36. Take Advantage of Community Resources
Many towns and cities have plenty of free activities for people to do, such as outdoor concerts, sponsored public skating and swimming hours, family movie nights, and hiking/biking trails. Get in the habit of going online to see what free events are going on around your city. Chances are you will find lots of fun things to do as a family that doesn’t break the bank.
37. Move to a smaller home
If you want to get out of debt fast this tip is going to make the biggest difference.
For most people, the largest line item on the budget is rent and mortgage. The average person spends between 25% to 35% of their monthly income towards their house or apartment, so reducing this one cost can save you a significant portion of your income.
Having a smaller home can be liberating, as it forces one to own fewer belongings, reduces the amount of time spend on cleaning, and requires less maintenance.
38. Make like-minded friends
Hanging out with ‘spendy’ friends on a regular basis is the fastest way to derail one’s savings goals. Seeking out frugal friends is a good way to stay on track, share tips, and to hold each other accountable. You aren’t going to feel pressured to go out to a fancy dinner and drinks afterwards, but instead you will enjoy a few beers and a game of Cards Against Humanity.
39. Always learn about money
Try to constantly improve yourself and your financial acumen through reading, discussion, and experimenting with investments and budgeting. Start following personal finance blogs and podcasts that help hone in your frugality skills.
40. Give your children less stuff
You can tell a lot about a family’s spending habits, based on their kids’ toys and clothing. Frugal kids don’t have a lot of toys; their parents expect them to make do with less and to play outside. They are not dressed in expensive trendy clothing because the parents understand that their goal is to payoff debt.
Kids get more joy out of experiences versus the ‘stuff’ you give them. Instead of buying them the newest video game, take them outside to the park and spend quality time with them with your phone turned off. They’ll appreciate you for it.
41. Stop the urge to upgrade your tech
I know some people that don’t ever spend money on clothes or restaurants, but when the latest iPhone hits in stores in September they are always the first in line to fork over $1k. Resist the urge to upgrade your gadgets! An older model phone or laptop with accomplish the same thing. If you absolutely need to get a new gadget, buy used.
42. Buy in bulk
Whether it’s food or household products be willing to give up some storage space to save money. Shop at buying clubs or discount grocery stores, and pay close attention to sales. As a result, you’ll be able to finely attune to typical prices and know when something is worth stocking up on.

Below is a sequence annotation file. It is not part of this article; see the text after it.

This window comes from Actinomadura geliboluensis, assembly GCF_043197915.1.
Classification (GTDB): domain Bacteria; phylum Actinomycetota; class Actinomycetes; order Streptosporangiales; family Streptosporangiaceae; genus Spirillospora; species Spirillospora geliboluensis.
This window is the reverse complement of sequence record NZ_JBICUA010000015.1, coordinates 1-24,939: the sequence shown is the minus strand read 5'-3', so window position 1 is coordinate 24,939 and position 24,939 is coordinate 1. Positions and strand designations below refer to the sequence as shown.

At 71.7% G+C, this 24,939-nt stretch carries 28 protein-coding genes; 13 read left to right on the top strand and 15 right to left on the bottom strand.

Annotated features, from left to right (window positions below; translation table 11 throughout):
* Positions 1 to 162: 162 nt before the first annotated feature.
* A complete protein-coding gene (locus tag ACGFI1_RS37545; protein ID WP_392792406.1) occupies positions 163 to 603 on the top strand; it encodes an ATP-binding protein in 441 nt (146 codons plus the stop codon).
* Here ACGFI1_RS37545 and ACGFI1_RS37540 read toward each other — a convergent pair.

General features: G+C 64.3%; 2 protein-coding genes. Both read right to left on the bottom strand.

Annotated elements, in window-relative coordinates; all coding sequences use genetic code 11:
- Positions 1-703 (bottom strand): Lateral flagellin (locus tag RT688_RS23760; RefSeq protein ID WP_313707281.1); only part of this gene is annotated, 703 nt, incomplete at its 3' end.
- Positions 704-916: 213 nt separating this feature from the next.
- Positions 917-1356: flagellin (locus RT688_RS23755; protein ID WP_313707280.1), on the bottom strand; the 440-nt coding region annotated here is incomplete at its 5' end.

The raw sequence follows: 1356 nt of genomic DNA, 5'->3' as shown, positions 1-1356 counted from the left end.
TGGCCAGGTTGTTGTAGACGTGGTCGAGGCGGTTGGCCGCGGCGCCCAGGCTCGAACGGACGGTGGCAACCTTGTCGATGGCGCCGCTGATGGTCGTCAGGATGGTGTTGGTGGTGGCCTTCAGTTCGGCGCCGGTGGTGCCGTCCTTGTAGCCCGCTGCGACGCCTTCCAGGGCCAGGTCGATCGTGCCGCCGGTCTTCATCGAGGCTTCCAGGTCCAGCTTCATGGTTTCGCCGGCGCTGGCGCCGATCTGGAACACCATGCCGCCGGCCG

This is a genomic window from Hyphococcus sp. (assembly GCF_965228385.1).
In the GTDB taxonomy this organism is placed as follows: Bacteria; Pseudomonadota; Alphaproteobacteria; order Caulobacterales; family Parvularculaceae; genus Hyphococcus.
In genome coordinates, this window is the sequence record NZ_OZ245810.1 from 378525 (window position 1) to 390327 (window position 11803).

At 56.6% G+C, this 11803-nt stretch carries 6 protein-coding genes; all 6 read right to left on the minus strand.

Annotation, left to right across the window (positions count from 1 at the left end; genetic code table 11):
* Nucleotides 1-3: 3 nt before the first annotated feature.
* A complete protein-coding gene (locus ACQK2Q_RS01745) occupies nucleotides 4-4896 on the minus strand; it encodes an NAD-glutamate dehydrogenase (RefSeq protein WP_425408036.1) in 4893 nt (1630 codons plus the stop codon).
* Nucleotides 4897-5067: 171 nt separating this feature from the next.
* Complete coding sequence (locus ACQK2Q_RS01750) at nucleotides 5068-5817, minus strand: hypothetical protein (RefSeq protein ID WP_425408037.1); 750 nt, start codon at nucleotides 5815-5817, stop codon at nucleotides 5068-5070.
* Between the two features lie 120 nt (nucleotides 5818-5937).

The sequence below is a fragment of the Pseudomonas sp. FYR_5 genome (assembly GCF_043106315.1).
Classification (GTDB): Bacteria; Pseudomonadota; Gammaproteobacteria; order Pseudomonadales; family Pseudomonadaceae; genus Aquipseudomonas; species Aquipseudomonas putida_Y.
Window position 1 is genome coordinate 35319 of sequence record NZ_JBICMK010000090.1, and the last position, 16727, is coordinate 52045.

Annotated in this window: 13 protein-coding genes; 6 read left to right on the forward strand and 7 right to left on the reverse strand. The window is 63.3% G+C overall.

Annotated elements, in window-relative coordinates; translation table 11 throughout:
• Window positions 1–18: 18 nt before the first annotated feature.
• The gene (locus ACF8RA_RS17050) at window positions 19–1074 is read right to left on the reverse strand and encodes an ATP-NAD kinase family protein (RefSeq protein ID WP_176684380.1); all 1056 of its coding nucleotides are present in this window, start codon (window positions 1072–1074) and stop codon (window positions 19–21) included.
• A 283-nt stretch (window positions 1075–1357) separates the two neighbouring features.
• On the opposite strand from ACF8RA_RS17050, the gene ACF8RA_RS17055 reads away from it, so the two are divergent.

43. Celebrate small wins
One of the best ways to stay motivated to pay off your debt is to celebrate each milestone. If you set your overall goal to be getting out of debt completely, your small milestones will be like steps or mini-goals for you to accomplish. Research shows that breaking down goals into smaller, more attainable chunks helps in achieving them.
This is why the debt snowball method is so effective. You start with the lowest bill, pay it off quickly, and it gives you a little shot of dopamine to keep going because you’ve already paid something off.
44. Rent out your extra room
If you have unused space in your home, renting out a room might be a nice way to earn some extra cash. Renting out a room in your house may be an actual bedroom, mother-in-law space, or some combination of bedroom and bathroom, plus kitchen access.
Renting out a room in your house can be a great experience and a great way to pay off debt fast as you take the time to do it right. Work through the rental set up, advertising, screening, and agreement signing thoroughly to ensure that you have the best rental situation possible.
45. Teach English online
When my husband and I were paying off debt, teaching online was one of the side hustles that I absolutely loved! I made an extra $2,000 a month on top of my day job. I am so grateful for the opportunity and want to share how to do this with all of you. I wrote an entire articles about how to apply, salary range, best companies to work for, and pros & cons of teaching online.
What are your tips fo getting out of debt??